Carrying Memories Uphill with the Osprey Poco Pack

What better way to spend time with your little one than tossing them in a pack and hitting the trail?

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Bradley Hasemeyer

Congratulations. Your first child was just born. Now, before you even finish that cigar, let’s get one thing straight: your whole life just changed, your routine is now scrapped, everything from when (if) you sleep to how to see the world to how you drive, has now just changed. Thankfully, there is gear to help ease this transition — from big to small, and everything in-between, including the child-carrying, non-bjorning, Osprey Poco ($200).

Around the time my daughter turned one, I realized something fantastic: my daughter, much like myself, loves to be outdoors. We first began our adventures with short hikes in the canyons of L.A. using a front carrier, but as she got bigger and our hikes became longer the stress on my lower back became too much. I looked for an alternative, and I found it sitting plane-side.

Simply cinch the sides, deploy and connect the sunshade, tighten her shoulder straps and slide her feet into the stirrups.

A father had gate-checked his Poco carrier, and it immediately caught my eye. From the well-padded and wide Fit-on-the-Fly hip belt to the genius built-in sunshade, this aluminum-frame backpack, weighing in just over six pounds, teems with useful pockets, clips and straps. It’s the perfect way to enjoy nature with the new human you are in charge of raising.

The Poco comes in three trims, base, plus and premium. I chose the plus because it had all the things I needed and nothing more. The base doesn’t have a sunshade, side mesh pockets or the on-the-fly adjustable waist straps, and the premium was a little too much, offering a zip-on/zip-off daypack and changing pad (I’m not an extreme enough hiker to need either of those).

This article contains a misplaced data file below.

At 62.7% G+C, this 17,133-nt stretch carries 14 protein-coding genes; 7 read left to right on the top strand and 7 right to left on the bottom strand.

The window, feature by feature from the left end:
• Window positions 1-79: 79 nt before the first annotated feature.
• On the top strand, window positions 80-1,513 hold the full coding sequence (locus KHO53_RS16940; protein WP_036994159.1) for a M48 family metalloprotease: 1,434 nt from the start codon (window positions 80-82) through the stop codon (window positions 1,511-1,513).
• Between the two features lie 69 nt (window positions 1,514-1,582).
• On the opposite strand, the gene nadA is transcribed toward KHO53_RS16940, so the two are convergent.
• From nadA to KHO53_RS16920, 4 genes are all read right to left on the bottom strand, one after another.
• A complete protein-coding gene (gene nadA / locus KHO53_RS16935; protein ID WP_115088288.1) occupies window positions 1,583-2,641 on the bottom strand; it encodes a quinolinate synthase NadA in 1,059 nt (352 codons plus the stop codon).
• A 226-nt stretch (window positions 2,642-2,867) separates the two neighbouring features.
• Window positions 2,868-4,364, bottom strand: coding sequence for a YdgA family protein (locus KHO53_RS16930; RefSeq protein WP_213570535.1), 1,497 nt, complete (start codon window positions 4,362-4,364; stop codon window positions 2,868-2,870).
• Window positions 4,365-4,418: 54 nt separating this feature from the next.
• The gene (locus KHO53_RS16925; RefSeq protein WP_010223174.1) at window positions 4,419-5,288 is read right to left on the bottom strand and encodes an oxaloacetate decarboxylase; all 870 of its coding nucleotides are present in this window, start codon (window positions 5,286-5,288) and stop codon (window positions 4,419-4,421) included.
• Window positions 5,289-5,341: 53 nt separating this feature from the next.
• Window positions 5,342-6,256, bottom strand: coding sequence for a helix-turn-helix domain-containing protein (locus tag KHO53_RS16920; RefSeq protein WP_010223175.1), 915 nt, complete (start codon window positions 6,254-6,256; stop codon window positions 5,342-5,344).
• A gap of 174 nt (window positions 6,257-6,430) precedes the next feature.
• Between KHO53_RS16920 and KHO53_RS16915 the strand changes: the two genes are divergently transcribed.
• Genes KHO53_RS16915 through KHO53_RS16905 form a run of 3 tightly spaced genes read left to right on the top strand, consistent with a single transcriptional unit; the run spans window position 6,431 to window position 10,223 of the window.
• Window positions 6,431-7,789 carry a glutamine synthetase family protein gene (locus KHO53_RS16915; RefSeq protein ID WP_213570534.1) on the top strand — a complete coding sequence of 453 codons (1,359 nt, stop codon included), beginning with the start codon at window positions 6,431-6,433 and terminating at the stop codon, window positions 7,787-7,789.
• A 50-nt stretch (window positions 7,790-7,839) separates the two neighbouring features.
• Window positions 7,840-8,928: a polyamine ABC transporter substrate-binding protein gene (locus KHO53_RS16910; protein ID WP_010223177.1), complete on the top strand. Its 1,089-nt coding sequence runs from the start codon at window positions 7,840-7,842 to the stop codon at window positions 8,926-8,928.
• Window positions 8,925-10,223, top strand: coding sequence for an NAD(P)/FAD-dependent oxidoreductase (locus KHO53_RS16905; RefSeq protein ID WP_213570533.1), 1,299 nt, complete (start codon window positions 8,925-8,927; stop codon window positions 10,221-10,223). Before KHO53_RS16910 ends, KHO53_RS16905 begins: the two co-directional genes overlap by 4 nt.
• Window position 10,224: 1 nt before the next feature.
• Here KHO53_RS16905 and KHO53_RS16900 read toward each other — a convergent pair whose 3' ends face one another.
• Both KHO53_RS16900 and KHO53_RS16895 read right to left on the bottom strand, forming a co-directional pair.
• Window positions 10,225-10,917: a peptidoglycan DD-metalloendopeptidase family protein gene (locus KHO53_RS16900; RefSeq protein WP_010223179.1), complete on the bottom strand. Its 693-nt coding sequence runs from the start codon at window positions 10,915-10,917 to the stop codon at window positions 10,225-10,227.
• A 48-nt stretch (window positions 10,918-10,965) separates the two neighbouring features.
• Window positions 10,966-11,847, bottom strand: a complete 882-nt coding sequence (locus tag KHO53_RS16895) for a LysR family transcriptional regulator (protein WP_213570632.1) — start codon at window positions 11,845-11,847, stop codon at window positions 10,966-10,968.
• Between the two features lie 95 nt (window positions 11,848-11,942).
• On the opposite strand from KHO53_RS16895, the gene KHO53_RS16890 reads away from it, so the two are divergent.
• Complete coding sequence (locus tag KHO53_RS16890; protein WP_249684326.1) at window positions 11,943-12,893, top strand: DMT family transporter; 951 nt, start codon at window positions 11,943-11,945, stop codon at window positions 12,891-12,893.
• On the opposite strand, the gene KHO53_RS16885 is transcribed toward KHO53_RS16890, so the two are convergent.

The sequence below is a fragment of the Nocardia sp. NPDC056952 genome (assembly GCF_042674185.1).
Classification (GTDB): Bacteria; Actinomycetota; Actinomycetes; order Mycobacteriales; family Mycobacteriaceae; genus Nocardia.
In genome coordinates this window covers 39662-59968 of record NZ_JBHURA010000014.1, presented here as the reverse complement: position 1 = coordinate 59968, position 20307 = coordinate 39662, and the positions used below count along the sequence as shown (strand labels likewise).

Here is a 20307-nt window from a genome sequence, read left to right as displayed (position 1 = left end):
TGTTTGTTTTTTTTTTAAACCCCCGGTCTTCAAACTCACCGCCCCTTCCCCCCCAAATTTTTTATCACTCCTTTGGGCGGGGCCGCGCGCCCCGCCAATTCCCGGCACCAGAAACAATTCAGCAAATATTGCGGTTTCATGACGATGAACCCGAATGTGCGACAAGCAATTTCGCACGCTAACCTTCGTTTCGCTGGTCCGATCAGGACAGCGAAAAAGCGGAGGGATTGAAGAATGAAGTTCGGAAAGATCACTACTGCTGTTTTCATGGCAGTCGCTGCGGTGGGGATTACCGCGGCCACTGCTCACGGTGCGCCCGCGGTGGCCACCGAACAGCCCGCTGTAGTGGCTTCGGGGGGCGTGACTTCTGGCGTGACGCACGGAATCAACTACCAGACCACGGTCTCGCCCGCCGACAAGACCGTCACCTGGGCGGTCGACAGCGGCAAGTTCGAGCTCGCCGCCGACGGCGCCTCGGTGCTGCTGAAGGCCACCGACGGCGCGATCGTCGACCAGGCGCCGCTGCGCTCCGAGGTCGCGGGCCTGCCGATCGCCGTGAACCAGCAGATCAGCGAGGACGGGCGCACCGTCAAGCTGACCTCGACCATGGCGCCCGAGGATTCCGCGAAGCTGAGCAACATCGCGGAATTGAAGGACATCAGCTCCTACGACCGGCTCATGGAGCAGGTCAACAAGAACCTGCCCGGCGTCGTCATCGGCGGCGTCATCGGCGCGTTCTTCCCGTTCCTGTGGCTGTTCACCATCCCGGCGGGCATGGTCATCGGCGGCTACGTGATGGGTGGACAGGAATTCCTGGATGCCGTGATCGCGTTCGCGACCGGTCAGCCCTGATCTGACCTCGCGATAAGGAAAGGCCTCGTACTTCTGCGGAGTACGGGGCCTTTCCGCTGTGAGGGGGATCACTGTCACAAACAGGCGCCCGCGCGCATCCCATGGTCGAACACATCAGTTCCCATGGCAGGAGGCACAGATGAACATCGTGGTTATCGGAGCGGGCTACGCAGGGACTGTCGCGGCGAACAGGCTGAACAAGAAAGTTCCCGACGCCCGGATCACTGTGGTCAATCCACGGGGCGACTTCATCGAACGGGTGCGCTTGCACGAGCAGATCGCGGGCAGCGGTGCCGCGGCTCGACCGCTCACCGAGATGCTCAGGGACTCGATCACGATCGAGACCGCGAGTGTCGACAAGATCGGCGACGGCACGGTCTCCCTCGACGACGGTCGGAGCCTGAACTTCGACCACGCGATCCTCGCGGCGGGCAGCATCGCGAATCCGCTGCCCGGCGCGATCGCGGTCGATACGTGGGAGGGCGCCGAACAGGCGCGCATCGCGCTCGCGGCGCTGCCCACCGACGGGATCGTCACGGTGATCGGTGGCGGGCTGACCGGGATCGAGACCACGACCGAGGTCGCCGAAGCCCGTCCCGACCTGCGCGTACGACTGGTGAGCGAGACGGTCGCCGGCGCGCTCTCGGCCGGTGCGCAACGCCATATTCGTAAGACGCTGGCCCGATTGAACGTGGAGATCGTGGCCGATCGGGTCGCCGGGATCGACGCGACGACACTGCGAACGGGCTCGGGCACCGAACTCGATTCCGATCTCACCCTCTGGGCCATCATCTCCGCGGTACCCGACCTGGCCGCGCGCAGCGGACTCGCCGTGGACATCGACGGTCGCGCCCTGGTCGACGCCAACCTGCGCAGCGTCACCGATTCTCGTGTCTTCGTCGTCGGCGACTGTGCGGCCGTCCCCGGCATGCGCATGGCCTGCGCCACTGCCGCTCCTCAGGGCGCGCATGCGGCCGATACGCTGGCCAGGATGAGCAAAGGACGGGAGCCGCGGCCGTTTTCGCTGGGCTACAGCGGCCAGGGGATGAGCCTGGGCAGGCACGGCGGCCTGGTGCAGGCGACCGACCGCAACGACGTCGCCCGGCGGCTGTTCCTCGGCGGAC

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Each Saturday morning over the past few months, my daughter and I hit various trails in and around Phoenix, Arizona. They were mostly rocky with long, steep inclines. After arriving at the mountain, we’d slap on some sunscreen, toss in snacks, camera and hats in the lower compartment, and place water bottles in the side mesh pockets.

Last but not least, I’d place my daughter into the pack. The base is sturdy enough to make this easy — simply cinch the sides, deploy and connect the sunshade, tighten her shoulder straps and slide her feet into the stirrups. Before performing this routine at the base of an unruly mountain, make sure you’ve practiced a number of times with someone else around, ideally your spouse.

When adjusted properly, the Poco sits squarely on my hips, taking the pressure off my shoulders. The padding is firm and comfortable, there are plenty of zippered storage compartments and there’s even a space for a bladder, if needed. And among the throng of features, don’t forget the best one: the Poco allows you and your child to spend time together, outdoors. A solid piece of gear that also facilitates quality father-kid time is going to be worth every penny.

Buy Now: $200

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